Second, adopting another’s ritual shows a lack of respect. Even when pursued with the best of intentions, taking another faith’s sacred ritual and transforming it into an expression of one’s own tradition displays a misunderstanding of the complex nature of faith traditions. Good relations between Christianity and Judaism, and by extension, other faiths as well, may begin with acknowledging common principles, but also demand a clear articulation of the profound differences that separate them. However, it is surely not the goal of good interfaith relations for Jews and Christians to co-opt or reshape one another’s rituals for their own ends.
On the other hand, for the Jew, the Passover Seder is not some quaint experience such as Thanksgiving dinner or a Fourth of July barbeque, which like other aspects of our American “civil religion,” Jews and Christians should and do share, readily and with ease. The Passover Seder expresses the belief that God who redeemed us once from Egypt will in the End of Days inaugurate the messianic era for the first time, redeem the Jewish people from the Exile in which we now find ourselves, and ultimately bring God’s eternal reign of peace and righteousness to the entire world. It is the meal that celebrates that Jews are God’s chosen people with a unique mission, and points back to what we believe is the first and only divine revelation, at Sinai.We like to think of rituals as the lovemaking between a faith community and God. They are unique, and they express utterly distinct beliefs that Jews and only Jews hold, or that Christians and only Christians hold. In our experience, Jews who encourage a Christian adaptation of the Passover Seder view and naturally emphasize Jesus as a fine teacher, partaking of the Jewish culture of his times, interested in the same kinds of Torah learning as the Perushim, the righteous Pharisees whose teachings are foundational to rabbinic, and therefore, contemporary, Judaism. In doing so, such Jews do not realize they are showing profound disrespect and lack of understanding of Christian faith in Jesus. For the Christian, Jesus is not merely one more interesting and inspiring member of the Jewish scholarly community of the first century. Jesus was certainly part of that world, but for the Christian, Jesus is God incarnate, the risen Christ. For the Christian, the blood of the new Lamb of God on the cross is what atones not only for sin, but also brings salvation and life eternal.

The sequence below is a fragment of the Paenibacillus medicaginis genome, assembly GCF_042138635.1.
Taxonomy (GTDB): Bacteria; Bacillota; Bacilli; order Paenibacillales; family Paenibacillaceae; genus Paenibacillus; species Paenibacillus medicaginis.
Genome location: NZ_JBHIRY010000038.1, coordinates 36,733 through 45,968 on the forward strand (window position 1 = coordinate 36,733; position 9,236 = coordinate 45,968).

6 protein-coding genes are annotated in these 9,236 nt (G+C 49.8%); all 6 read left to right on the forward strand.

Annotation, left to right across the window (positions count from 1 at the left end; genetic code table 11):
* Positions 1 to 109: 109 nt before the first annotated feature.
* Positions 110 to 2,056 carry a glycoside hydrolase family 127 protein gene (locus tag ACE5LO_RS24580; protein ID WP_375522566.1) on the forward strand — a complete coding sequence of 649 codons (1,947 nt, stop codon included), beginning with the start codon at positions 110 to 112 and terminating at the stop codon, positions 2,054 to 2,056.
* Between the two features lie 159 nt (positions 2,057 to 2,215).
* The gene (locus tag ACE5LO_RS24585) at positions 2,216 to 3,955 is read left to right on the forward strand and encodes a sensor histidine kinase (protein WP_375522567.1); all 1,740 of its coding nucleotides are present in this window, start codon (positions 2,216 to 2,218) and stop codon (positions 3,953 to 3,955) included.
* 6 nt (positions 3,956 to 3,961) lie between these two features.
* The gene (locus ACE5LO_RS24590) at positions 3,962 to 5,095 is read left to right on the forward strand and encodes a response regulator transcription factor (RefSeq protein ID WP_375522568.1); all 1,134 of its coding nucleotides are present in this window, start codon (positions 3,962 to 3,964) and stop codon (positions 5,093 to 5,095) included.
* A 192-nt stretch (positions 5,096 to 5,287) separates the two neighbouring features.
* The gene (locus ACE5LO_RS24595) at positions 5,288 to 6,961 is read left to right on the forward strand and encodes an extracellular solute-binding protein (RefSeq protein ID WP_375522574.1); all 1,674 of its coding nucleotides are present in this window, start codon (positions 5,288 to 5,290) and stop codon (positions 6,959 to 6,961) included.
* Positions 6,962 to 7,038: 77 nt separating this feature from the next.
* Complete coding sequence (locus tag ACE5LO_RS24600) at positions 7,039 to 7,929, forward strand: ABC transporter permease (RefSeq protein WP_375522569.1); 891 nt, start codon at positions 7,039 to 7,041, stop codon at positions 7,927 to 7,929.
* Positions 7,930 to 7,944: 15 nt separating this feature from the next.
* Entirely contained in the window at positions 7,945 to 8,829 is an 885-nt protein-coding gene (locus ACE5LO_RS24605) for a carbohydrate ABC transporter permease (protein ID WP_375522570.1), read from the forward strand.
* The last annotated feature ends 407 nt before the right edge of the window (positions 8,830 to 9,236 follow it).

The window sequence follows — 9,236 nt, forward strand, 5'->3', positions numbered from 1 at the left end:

Jews and Christians honor their traditions—and those of the other—best when we recognize that those traditions cannot be turned into something that they are not. We honor and respect each other when we do not trespass on the other’s most sacred ground, violating the very respect that love for neighbor requires. In our view, in the understandable Christian rush to embrace certain elements of the Jewish tradition, Christians far too often forget that rituals of any faith community are its most precious possession and that these rituals emerge from a unique set of beliefs, faith affirmations, and historical experiences.
Should a Christian want to know something of a Passover Seder, there is many a readily available Jewish host who would set a fine table for his or her Christian friends and neighbors. We have often welcomed non-Jewish visitors to our Shabbat dinner tables, our Passover meals, weddings, bar or bat mitzvah ceremonies, and the like. In these settings, it is clear that the ritual is a wholly authentic Jewish experience. There is a world of difference between being a guest in someone else’s home or house of worship, and the expropriation of another’s ritual for one’s own religious purposes.
The Seder is uniquely Jewish, born of the Jewish reading of the Torah, shaped by the architecture of our magisterial Perushim-Pharisees and their rabbis, and given artistry and beauty through 2,000 years of Jewish experience. Christians best honor their Jewish neighbors, to whom they wish to express the love of Christ, by recognizing that the Seder meal is the unique spiritual heritage of the Jewish people and respecting it as such.
Rabbi Yehiel Poupko is rabbinic scholar at the Jewish United Fund/Jewish Federation of Metropolitan Chicago.
Rabbi David Sandmel is director of interreligious engagement for the Anti-Defamation League.